My computer is too busy calculating an MD5 in a managed memory VM that doesn't even have an unsigned or sized integer types and thus must perform basic left barrel roll operations in about 50 opcodes worth of abstraction container dereferencing, to allow me to respond to this post appropriately.

Comment: Re:Things are starting to turn around (Score 5, Insightful) 303

by skids (#46690079) Attached to: OpenSSL Bug Allows Attackers To Read Memory In 64k Chunks

Somewhere higher up the bug is described as a "simple bounds check" — which would be easy to implement. The truth is, probably, in between somewhere.

It's not the fix of the code that's messy. It's the fix of the trusts using that code to function. They are all broken. After the upgrade keys need to be replaced, certificates re-issued, endpoints and clients reconfigured to trust new keys, and in some cases customers and end-users may need to be involved. For anything of CDE level security or higher, it's as big a cleanup job than the one that gave us openssl-blacklist, but the blacklist for this would be neither complete nor easy to assemble.

I predict a lot more interest in turning on CRL pathways in the future.

Comment: Re:Things are starting to turn around (Score 0) 303

by skids (#46689931) Attached to: OpenSSL Bug Allows Attackers To Read Memory In 64k Chunks

While you're right this was very negligent for a project of the stature and importance of openssl, merely discovering this bug in closed source software would have required a fuzzer and much luck, leaving it unfixed for whoever had managed to get a a copy of the source to exploit for much longer.

All I can say personally is I sure picked the right two years to get lazy about patching up.

Comment: Re:definitely news for nerds (Score 1) 303

by skids (#46689799) Attached to: OpenSSL Bug Allows Attackers To Read Memory In 64k Chunks

Basically it means if you know any UNIX sysadmins, they'll be pretty cranky for the next week or so as they've been busy trying to put the poop back in the baby.

Oh yeah, and lots of your gadgets and favorite cloud services may be vulnerable, so anything stored on them may be in the hands of others.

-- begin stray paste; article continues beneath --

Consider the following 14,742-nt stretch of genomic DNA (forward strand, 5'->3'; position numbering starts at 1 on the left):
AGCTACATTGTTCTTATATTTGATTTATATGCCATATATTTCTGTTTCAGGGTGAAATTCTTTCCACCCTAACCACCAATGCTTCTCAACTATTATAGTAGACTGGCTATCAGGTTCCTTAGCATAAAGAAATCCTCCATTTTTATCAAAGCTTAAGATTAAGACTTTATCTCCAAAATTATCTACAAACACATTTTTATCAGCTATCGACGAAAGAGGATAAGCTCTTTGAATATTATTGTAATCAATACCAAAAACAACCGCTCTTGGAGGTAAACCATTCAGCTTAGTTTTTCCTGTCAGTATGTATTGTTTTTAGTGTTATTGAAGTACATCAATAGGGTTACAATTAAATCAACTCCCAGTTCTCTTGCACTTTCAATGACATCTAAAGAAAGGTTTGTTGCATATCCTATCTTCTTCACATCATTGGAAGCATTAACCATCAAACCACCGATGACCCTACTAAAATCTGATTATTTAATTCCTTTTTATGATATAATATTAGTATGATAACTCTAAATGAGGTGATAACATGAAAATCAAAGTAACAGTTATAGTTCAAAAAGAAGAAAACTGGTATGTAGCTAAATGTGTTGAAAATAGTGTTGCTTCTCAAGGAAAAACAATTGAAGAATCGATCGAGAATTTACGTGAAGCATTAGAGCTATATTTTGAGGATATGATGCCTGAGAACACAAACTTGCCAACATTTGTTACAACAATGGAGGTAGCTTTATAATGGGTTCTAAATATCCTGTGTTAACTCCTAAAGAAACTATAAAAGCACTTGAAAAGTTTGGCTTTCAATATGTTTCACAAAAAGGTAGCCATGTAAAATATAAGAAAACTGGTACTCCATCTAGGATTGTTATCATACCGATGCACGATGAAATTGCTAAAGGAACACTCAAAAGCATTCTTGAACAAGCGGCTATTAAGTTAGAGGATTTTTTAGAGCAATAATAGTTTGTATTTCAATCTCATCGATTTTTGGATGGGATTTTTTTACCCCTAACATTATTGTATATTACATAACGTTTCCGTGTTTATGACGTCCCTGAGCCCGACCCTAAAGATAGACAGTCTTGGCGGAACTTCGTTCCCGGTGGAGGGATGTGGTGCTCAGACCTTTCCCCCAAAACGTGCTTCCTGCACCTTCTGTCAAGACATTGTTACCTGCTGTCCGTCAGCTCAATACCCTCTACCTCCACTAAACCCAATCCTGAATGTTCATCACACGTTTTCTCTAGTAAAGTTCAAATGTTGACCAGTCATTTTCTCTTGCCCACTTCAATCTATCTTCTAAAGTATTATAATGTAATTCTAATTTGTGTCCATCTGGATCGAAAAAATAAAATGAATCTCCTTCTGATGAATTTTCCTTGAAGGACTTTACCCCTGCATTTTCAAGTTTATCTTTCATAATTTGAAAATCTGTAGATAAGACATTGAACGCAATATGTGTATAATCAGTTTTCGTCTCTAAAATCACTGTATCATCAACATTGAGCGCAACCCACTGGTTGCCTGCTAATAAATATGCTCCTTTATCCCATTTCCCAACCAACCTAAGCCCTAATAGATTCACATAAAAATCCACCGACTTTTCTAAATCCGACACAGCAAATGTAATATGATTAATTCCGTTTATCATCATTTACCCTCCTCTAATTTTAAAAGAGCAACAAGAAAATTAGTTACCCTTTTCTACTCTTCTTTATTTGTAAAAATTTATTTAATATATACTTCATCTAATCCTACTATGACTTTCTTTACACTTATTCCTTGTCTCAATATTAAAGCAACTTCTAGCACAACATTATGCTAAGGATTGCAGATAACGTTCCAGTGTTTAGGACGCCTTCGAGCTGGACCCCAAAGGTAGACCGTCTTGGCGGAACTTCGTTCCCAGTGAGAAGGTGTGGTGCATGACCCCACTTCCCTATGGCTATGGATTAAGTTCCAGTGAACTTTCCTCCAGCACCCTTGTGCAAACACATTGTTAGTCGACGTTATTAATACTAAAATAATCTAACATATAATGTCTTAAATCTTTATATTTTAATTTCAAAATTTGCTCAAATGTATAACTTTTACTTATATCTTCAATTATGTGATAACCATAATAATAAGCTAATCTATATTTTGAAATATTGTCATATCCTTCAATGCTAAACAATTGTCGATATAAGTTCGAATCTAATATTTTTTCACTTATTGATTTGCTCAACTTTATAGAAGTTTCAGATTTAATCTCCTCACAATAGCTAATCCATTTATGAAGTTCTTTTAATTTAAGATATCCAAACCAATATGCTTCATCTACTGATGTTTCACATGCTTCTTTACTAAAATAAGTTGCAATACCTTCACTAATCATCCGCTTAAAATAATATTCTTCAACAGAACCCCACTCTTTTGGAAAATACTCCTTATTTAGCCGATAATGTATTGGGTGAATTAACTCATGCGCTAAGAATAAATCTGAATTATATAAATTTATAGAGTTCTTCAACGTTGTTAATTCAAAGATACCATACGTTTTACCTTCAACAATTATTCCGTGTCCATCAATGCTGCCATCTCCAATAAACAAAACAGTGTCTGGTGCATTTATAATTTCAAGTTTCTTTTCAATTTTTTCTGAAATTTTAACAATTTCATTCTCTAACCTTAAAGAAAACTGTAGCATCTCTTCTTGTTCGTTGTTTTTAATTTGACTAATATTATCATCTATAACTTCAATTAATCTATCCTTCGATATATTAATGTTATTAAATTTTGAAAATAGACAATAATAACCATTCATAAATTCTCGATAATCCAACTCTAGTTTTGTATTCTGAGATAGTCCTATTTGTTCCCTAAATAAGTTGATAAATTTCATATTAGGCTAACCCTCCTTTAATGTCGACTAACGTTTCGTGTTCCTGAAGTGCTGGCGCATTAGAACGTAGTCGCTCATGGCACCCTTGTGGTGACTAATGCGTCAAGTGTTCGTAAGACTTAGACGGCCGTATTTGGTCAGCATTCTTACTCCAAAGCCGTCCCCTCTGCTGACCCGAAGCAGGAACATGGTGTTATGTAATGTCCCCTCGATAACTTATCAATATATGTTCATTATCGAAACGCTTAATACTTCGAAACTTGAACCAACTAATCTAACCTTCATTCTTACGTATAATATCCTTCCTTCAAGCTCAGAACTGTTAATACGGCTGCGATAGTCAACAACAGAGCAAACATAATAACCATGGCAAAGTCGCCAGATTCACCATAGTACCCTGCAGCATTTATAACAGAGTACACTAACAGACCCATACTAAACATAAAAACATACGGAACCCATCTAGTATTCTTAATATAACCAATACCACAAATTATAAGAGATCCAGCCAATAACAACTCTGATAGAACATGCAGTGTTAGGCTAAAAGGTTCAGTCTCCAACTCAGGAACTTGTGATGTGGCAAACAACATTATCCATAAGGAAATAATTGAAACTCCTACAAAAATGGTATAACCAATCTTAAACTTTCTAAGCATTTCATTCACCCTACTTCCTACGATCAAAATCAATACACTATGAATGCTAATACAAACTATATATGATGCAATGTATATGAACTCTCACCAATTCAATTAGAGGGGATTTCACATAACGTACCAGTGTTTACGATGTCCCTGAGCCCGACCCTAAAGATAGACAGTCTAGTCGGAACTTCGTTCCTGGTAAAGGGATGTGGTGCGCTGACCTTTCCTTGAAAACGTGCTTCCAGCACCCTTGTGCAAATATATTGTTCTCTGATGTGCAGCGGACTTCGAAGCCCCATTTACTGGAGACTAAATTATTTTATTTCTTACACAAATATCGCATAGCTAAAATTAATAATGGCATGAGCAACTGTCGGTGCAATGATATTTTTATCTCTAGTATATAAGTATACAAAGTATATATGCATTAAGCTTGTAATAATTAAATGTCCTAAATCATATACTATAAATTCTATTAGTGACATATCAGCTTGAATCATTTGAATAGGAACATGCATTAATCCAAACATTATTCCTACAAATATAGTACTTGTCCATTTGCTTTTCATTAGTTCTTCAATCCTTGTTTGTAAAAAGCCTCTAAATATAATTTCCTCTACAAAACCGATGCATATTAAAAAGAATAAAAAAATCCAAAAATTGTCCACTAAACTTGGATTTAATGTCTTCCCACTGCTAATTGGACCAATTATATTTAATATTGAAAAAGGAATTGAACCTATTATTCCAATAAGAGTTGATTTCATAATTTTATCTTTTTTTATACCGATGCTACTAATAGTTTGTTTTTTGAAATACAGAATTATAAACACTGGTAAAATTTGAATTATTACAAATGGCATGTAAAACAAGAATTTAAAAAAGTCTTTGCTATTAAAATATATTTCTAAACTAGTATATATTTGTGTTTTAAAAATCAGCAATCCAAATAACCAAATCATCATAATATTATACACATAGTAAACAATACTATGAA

Comment: (Score 1) 186

by skids (#46673831) Attached to: Ask Slashdot: User-Friendly Firewall For a Brand-New Linux User?

Though the leading edge of development of end-user level UI for firewalls is on embedded projects like OpenWRT, firewall builder definitely deserves a look. It's close to many of the tools targeted at small-network administrators, like Cisco's ASDM for their ASA product. It may take a short time to learn about service objects and network objects, but that time will be payed back many times over.

The biggest issue an end-user will face with it is setting up the backends as it is less than totally flexible in that department (it has a particular deployment model in mind and is missing a couple hooks in certain places that prevent it from being used for certain purposes.) That said, it is very capable of allowing one to change backends easily (e.g. switch from one brand of firewall to another) with minimal adjustments.

Comment: Re:Aren't most wireless networks still on 2.4Ghz? (Score 1) 73

by skids (#46627537) Attached to: FCC Boosts Spectrum Available To Wi-Fi

You don't have to have an especially powerful signal to be able to see other devices. The occasional lucky packet will bounce around "just right" and leak through enough to see the device. So if GP said he didn't see many devices, it's because there just plain weren't many devices.

That said, even with the cheap vendors not putting dual-band in their crap devices, we're seeing a good number of devices in our dorms that are 5GHz capable. Enough to improve life significantly for everyone still stuck on 2.4GHz. Unfortunately many of them are Apples and they manage to turn this advantage into a liability because their drivers stick their heads up their own asses the minute they find AP using the same SSID on both 2.4 and 5, so they spend most of their time roaming between APs every two or three minutes and torturing their users with bad performance during roams. Supposedly OSX 10.9.2 helps undo some of this damage.

2000 pounds of chinese soup = 1 Won Ton